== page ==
วิปัสสนาได้กุศลส่ง คนไข้มะเร็งเต้านม

thairath141010_02ผู้อำนวยการวิจัยแผนกวิทยาสังคม ของศูนย์โรคมะเร็งทอม เบเกอร์ เปิดเผยว่า ผู้รอดพ้นจากการเป็นมะเร็งเต้านม ที่นั่งกรรมฐาน จะได้รับกุศลผลบุญสนองกับตนเอง

คณะนักวิจัยได้พบว่า เทโลเมียร์ อันเป็นส่วนปลายของโครโมโซมของคนเหล่านี้ จะยังคงรักษาความยาวไว้ได้ ส่วนปลายนี้มีผลต่อการกำหนดอายุขัยของเซลล์

ผู้อำนวยการลินดา อี. คาร์ลสัน กล่าวว่า “เรารู้ว่าการนั่งสมาธิอย่างเคร่งครัด จะช่วยให้รู้สึกดีขึ้น ไม่แต่เพียงทางกายเท่านั้น หากยังพบหลักฐานเป็นครั้งแรกว่า ยังมีอิทธิพลอย่างสำคัญทางด้านชีววิทยาด้วย”

เขาได้ให้ผู้ป่วยที่หายจากมะเร็งเต้านมจำนวนหนึ่ง ฝึกนั่งวิปัสสนา ครั้งละ 90 นาที เป็นเวลา 2 เดือน และแนะนำให้ไปปฏิบัติด้วยตนเองที่บ้าน วันละ 45 นาทีอีกด้วย.

ที่มา : ไทยรัฐ 10 พฤศจิกายน 2557

 

Related article:

Meditation, support groups: Clear new evidence for mind-body connection demonstrated in study, researchers show

Date: November 3, 2014
Source: Alberta Health Services
Summary: For the first time, researchers have shown that practicing mindfulness meditation or being involved in a support group has a positive physical impact at the cellular level in breast cancer survivors.
For  the first time, researchers have shown that practising mindfulness meditation or being involved in a support group has a positive physical impact at the cellular level in breast cancer survivors.

A group working out of Alberta Health Services’ Tom Baker Cancer Centre and the University of Calgary Department of Oncology has demonstrated that telomeres — protein complexes at the end of chromosomes — maintain their length in breast cancer survivors who practise meditation or are involved in support groups, while they shorten in a comparison group without any intervention.

Although the disease-regulating properties of telomeres aren’t fully understood, shortened telomeres are associated with several disease states, as well as cell aging, while longer telomeres are thought to be protective against disease.

“We already know that psychosocial interventions like mindfulness meditation will help you feel better mentally, but now for the first time we have evidence that they can also influence key aspects of your biology,” says Dr. Linda E. Carlson, PhD, principal investigator and director of research in the Psychosocial Resources Department at the Tom Baker Cancer Centre.

“It was surprising that we could see any difference in telomere length at all over the three-month period studied,” says Dr. Carlson, who is also a U of C professor in the Faculty of Arts and the Cumming School of Medicine, and a member of the Southern Alberta Cancer Institute. “Further research is needed to better quantify these potential health benefits, but this is an exciting discovery that provides encouraging news.”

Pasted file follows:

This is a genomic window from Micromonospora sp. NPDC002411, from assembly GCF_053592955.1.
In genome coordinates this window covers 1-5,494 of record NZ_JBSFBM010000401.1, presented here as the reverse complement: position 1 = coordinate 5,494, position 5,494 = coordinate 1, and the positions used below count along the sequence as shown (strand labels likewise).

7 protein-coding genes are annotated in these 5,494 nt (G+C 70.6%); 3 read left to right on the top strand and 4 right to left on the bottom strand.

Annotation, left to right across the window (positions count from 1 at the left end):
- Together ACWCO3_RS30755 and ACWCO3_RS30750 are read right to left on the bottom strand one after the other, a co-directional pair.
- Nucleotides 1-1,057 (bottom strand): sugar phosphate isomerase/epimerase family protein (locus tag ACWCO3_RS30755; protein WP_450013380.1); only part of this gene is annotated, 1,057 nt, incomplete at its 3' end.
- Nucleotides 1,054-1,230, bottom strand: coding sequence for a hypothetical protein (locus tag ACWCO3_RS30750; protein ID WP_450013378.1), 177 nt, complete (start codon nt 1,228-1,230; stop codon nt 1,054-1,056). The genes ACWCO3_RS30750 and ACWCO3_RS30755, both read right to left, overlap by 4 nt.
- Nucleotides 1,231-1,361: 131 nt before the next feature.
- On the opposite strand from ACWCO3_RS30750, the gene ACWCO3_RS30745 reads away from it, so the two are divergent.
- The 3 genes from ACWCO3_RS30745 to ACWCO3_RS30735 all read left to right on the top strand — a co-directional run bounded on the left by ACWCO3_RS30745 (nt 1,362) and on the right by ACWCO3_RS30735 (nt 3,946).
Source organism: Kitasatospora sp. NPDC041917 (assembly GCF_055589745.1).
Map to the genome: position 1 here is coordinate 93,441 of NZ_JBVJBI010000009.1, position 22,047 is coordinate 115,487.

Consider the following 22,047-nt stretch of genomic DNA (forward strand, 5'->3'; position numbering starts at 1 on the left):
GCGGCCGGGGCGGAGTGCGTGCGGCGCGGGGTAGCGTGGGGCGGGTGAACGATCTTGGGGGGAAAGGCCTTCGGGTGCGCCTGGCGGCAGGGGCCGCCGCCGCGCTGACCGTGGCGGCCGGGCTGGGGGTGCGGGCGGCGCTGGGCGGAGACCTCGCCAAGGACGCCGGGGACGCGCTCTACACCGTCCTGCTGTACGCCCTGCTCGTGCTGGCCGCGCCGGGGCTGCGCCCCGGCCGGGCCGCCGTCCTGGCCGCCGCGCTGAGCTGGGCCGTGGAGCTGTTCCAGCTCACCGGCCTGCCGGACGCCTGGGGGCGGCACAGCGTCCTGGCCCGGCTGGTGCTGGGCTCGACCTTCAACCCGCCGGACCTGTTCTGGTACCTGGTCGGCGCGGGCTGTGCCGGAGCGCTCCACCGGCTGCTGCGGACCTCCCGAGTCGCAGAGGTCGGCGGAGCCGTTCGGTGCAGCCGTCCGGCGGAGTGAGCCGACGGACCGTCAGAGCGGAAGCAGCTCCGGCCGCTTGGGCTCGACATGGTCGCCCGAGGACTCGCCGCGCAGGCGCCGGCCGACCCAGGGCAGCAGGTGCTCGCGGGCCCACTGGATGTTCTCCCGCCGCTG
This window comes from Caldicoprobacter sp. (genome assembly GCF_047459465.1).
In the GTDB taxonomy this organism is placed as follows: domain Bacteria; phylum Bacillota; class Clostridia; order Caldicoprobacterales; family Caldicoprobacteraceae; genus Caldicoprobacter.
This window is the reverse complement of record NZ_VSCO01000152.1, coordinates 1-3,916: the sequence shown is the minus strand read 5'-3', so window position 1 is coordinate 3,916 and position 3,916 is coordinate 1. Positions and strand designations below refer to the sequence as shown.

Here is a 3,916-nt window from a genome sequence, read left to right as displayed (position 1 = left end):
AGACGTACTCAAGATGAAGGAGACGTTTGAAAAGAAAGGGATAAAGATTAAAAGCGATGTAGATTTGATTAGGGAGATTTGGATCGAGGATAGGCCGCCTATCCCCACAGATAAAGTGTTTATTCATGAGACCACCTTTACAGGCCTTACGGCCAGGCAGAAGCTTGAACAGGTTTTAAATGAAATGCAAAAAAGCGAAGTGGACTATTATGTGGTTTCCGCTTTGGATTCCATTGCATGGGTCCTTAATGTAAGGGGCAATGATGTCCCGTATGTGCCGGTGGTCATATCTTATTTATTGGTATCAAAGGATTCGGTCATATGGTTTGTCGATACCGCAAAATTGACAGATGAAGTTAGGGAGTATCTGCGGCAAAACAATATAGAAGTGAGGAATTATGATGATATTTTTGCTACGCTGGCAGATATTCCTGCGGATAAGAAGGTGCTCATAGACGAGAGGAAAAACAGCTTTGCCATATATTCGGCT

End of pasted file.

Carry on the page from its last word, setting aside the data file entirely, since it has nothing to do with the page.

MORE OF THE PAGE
The study was published online in the journal Cancer.

A total of 88 breast cancer survivors who had completed their treatments for at least three months were involved for the duration of the study. The average age was 55 and most participants had ended treatment two years prior. To be eligible, they also had to be experiencing significant levels of emotional distress.

In the Mindfulness-Based Cancer Recovery group, participants attended eight weekly, 90-minute group sessions that provided instruction on mindfulness meditation and gentle Hatha yoga, with the goal of cultivating non-judgmental awareness of the present moment. Participants were also asked to practise meditation and yoga at home for 45 minutes daily.

In the Supportive Expressive Therapy group, participants met for 90 minutes weekly for 12 weeks and were encouraged to talk openly about their concerns and their feelings. The objectives were to build mutual support and to guide women in expressing a wide range of both difficult and positive emotions, rather than suppressing or repressing them.

The participants randomly placed in the control group attended one, six-hour stress management seminar.

All study participants had their blood analysed and telomere length measured before and after the interventions.

Scientists have shown a short-term effect of these interventions on telomere length compared to a control group, but it’s not known if the effects are lasting. Dr. Carlson says another avenue for further research is to see if the psychosocial interventions have a positive impact beyond the three months of the study period.

Allison McPherson was first diagnosed with breast cancer in 2008. When she joined the study, she was placed in the mindfulness-based cancer recovery group. Today, she says that experience has been life-changing.

“I was skeptical at first and thought it was a bunch of hocus-pocus,” says McPherson, who underwent a full year of chemotherapy and numerous surgeries. “But I now practise mindfulness throughout the day and it’s reminded me to become less reactive and kinder toward myself and others.”

Study participant Deanne David was also placed in the mindfulness group.

“Being part of this made a huge difference to me,” she says. “I think people involved in their own cancer journey would benefit from learning more about mindfulness and connecting with others who are going through the same things.”

Story Source:

The above story is based on materials provided by Alberta Health Services. Note: Materials may be edited for content and length.

Journal Reference:

  1. Linda E. Carlson, Tara L. Beattie, Janine Giese-Davis, Peter Faris, Rie Tamagawa, Laura J. Fick, Erin S. Degelman, Michael Speca. Mindfulness-based cancer recovery and supportive-expressive therapy maintain telomere length relative to controls in distressed breast cancer survivors. Cancer, 2014; DOI:10.1002/cncr.29063

SOURCE : www.sciencedaily.com

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